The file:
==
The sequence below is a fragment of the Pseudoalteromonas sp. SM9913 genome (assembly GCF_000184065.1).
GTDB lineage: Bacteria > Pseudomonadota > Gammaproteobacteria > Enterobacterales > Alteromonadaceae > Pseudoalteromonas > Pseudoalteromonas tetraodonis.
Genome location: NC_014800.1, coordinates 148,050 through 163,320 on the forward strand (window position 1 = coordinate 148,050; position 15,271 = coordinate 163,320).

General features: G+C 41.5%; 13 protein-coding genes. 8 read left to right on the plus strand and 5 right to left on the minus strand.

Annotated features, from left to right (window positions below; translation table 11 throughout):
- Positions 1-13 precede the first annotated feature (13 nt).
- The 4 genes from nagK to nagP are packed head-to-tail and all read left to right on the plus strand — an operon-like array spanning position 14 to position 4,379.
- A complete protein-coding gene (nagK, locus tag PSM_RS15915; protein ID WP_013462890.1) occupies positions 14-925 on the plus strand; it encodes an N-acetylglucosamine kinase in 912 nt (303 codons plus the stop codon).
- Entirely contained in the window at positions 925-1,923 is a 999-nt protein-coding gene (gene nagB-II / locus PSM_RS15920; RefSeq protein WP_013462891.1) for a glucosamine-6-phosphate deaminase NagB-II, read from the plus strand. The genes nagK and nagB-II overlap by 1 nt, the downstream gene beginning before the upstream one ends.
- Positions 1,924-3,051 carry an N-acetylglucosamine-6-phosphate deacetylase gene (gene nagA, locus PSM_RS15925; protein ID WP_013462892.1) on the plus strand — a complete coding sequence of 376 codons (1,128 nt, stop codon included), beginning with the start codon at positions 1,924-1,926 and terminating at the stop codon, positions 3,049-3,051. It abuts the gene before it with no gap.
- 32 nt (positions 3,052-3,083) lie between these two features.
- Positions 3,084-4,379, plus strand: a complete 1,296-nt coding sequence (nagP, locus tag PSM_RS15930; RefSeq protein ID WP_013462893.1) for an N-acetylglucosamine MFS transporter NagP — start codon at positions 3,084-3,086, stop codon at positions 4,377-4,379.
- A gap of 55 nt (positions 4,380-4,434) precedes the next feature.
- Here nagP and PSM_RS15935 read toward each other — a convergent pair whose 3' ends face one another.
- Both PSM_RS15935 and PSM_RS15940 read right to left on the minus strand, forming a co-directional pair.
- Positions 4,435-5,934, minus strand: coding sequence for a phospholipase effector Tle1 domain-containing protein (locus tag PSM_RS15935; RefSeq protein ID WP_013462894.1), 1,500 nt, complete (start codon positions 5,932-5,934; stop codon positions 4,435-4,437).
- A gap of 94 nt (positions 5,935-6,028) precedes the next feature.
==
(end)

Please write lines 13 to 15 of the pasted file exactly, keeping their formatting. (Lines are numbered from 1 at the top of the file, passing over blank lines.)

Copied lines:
- A gap of 55 nt (positions 4,380-4,434) precedes the next feature.
- Here nagP and PSM_RS15935 read toward each other — a convergent pair whose 3' ends face one another.
- Both PSM_RS15935 and PSM_RS15940 read right to left on the minus strand, forming a co-directional pair.